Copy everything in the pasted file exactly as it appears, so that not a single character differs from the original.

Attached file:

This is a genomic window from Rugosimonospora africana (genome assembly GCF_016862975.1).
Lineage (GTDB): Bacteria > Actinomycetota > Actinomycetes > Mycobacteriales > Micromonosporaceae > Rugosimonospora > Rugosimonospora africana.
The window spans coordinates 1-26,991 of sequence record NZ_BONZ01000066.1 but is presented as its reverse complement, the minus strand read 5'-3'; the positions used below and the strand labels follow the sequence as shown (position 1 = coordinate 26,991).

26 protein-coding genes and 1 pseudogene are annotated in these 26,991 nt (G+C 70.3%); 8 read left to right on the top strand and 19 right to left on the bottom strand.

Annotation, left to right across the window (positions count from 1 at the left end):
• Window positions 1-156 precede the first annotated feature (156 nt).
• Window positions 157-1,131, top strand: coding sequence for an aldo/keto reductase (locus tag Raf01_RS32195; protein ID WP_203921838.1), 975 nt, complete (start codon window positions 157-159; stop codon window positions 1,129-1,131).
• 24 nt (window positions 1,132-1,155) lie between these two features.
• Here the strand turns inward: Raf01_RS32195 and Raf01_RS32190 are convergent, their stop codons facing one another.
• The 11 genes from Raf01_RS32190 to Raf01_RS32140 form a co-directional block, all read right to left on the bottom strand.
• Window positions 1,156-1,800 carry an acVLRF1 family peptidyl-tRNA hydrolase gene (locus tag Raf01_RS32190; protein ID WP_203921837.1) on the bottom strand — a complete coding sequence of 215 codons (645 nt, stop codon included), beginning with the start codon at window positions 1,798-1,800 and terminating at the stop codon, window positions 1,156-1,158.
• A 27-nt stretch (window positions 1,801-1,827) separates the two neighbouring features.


This is a genomic window from Rugosimonospora africana (genome assembly GCF_016862975.1).
Lineage (GTDB): Bacteria > Actinomycetota > Actinomycetes > Mycobacteriales > Micromonosporaceae > Rugosimonospora > Rugosimonospora africana.
The window spans coordinates 1-26,991 of sequence record NZ_BONZ01000066.1 but is presented as its reverse complement, the minus strand read 5'-3'; the positions used below and the strand labels follow the sequence as shown (position 1 = coordinate 26,991).

26 protein-coding genes and 1 pseudogene are annotated in these 26,991 nt (G+C 70.3%); 8 read left to right on the top strand and 19 right to left on the bottom strand.

Annotation, left to right across the window (positions count from 1 at the left end):
• Window positions 1-156 precede the first annotated feature (156 nt).
• Window positions 157-1,131, top strand: coding sequence for an aldo/keto reductase (locus tag Raf01_RS32195; protein ID WP_203921838.1), 975 nt, complete (start codon window positions 157-159; stop codon window positions 1,129-1,131).
• 24 nt (window positions 1,132-1,155) lie between these two features.
• Here the strand turns inward: Raf01_RS32195 and Raf01_RS32190 are convergent, their stop codons facing one another.
• The 11 genes from Raf01_RS32190 to Raf01_RS32140 form a co-directional block, all read right to left on the bottom strand.
• Window positions 1,156-1,800 carry an acVLRF1 family peptidyl-tRNA hydrolase gene (locus tag Raf01_RS32190; protein ID WP_203921837.1) on the bottom strand — a complete coding sequence of 215 codons (645 nt, stop codon included), beginning with the start codon at window positions 1,798-1,800 and terminating at the stop codon, window positions 1,156-1,158.
• A 27-nt stretch (window positions 1,801-1,827) separates the two neighbouring features.